Economic development has become one of the major public policies emphasized by state, county, and city governments for the last two decades (e.g., Eisinger, 1988; Levy, 1990; Luke et al., 1988; McGowan and Ottensmeyer, 1993). The importance of economic development for these governments has to do with changes in both the domestic and international economic and political environments. Domestically, for example, the turbulence of the national economy in the 1970s, the recessions of the early 1980s, the rise of federal budget deficits, and the cutback of federal aid to the states have forced state and local governments to broaden their efforts in economic development. Internationally, the globalization of the world economy, especially the increasing role of foreign trade and investment in the United States, has forced many state (and some large city) governments to become actively involved in international economic activities (e.g., Kline, 1983; Liou, 1993).
To promote economic development, public managers and policymakers have developed and implemented various policies and programs to attract and retain businesses (i.e., the third wave of state and local economic development policy). The policies and programs emphasized range from reducing the cost of doing business (e.g., production costs, direct loans, industrial parks, job training, tax abatements) to increasing services for business operation (e.g., R&D support, market information, development of social amenities) (Blakely, 1989; Eisinger, 1988; Luke et al., 1988). The effectiveness of these policies and programs has been empirically tested and generally supported in the literature of state and local economic development (Bartik, 1991).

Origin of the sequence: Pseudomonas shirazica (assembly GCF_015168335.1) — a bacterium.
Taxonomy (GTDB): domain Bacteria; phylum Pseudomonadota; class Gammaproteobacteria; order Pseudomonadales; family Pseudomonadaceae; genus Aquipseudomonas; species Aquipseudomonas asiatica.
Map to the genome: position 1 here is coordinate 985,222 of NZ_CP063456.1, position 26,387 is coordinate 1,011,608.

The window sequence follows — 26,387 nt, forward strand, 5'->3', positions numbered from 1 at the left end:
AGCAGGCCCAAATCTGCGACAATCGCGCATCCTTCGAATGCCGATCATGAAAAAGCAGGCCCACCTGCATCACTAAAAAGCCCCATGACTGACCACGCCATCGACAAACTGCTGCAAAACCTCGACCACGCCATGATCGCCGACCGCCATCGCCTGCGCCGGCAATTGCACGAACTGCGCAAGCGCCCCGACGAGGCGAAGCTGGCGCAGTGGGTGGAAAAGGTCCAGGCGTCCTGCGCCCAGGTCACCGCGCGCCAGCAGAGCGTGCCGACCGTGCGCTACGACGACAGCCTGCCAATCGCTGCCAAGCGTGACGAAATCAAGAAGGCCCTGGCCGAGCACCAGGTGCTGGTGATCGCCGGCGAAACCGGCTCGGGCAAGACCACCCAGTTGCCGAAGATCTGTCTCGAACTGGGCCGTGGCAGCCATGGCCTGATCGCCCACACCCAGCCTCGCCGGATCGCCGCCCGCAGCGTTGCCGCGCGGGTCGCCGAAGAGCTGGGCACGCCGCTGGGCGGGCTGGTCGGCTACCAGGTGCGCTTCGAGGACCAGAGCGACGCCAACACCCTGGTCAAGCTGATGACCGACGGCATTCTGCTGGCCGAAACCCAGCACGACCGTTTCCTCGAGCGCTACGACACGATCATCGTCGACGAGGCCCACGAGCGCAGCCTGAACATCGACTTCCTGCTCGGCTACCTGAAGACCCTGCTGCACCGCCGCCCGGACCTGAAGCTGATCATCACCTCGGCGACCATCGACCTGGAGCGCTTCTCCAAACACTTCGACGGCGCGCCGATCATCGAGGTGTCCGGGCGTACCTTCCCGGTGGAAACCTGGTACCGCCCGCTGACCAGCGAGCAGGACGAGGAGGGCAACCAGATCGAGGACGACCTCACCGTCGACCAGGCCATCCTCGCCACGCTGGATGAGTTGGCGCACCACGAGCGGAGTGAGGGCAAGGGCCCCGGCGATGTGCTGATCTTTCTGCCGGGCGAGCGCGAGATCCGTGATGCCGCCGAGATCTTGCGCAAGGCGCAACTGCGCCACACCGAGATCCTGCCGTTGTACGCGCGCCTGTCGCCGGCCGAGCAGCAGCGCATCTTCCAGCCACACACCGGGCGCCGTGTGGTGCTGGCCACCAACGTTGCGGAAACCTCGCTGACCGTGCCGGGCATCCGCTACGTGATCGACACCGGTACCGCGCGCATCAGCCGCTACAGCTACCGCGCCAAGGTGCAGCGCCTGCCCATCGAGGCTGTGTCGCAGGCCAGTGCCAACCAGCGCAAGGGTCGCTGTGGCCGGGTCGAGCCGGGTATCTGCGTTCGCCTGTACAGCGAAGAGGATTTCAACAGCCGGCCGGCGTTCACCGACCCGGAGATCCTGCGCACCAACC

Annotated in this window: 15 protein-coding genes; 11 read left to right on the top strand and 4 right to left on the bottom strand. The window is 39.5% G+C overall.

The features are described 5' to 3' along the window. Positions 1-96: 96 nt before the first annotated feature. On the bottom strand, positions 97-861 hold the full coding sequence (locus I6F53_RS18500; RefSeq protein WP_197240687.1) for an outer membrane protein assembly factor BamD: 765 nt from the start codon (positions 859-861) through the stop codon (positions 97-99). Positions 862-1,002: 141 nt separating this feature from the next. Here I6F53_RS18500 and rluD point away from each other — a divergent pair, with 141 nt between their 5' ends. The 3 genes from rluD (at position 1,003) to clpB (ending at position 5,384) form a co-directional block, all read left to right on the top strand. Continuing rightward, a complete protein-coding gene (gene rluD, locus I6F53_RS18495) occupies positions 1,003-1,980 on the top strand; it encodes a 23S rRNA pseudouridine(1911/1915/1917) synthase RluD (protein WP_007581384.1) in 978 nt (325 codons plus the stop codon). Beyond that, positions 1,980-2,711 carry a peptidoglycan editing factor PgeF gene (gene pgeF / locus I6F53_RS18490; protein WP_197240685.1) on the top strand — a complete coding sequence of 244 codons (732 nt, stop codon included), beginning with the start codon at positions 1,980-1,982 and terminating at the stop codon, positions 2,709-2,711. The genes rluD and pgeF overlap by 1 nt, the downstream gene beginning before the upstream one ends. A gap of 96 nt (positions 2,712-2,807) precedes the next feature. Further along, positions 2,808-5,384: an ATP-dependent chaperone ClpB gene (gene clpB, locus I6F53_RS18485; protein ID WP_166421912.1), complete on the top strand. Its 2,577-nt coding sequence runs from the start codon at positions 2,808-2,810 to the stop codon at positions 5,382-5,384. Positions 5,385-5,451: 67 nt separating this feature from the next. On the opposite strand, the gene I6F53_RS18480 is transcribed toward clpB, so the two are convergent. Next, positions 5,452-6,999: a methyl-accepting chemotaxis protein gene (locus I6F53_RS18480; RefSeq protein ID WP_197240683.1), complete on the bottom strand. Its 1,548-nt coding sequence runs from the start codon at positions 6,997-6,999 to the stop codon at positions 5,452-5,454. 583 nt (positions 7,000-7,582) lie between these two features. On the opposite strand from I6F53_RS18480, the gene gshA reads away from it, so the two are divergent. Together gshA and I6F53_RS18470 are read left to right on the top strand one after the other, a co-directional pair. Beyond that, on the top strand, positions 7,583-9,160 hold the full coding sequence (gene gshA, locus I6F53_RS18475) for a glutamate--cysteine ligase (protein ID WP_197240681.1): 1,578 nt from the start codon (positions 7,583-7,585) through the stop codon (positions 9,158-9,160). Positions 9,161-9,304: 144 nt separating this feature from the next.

State and local government officials have recently emphasized the use of strategic planning as one of the key managerial techniques not only to coordinate economic development activities but also to accommodate economic changes (e.g., Allen and Plosila, 1988; Mier, Moe, and Sherr, 1986; Reed and Blair, 1993; Reed, Reed, and Luke, 1987). The linkage between strategic planning and economic development provides an unique opportunity for researchers of public management and policy to examine concepts and issues related to strategic planning and economic development and to make a contribution to the literature of both disciplines.
For strategic planning researchers, the linkage between the two will help them understand the application of strategic planning in the public management and policy arenas. For economic development researchers, the linkage will give them more knowledge about critical issues related to economic development, planning, and management functions.
The purpose of this symposium is to examine the relationship between strategic planning and economic development. This introduction article will first offer explanations about some critical concepts that are related to strategic planning and economic development. Next, this article will summarize major issues and findings of the symposium articles.
Economic development has been defined or referred to as different goals or objectives for various governments under different conditions. At the national level, for example, the objective of economic development policy for developed countries is to increase their economic growth, usually measured by such output or income as gross national product (GNP) or gross domestic product (GDP). This objective is different from that of the developing countries. For those countries, the objective of their economic development policy refers not only to increase in the growth rate of GNP or GDP but also to changes in their economic, social, and political structures (Goode, 1984).
Locally-based economic development has been explained as "a process by which local government and/or community-based groups manage their existing resources and enter into new partnership arrangements with the private sector, or with each other, to create new jobs and stimulate economic activities in a well-defined economic zone" (Blakely, 1989:58). …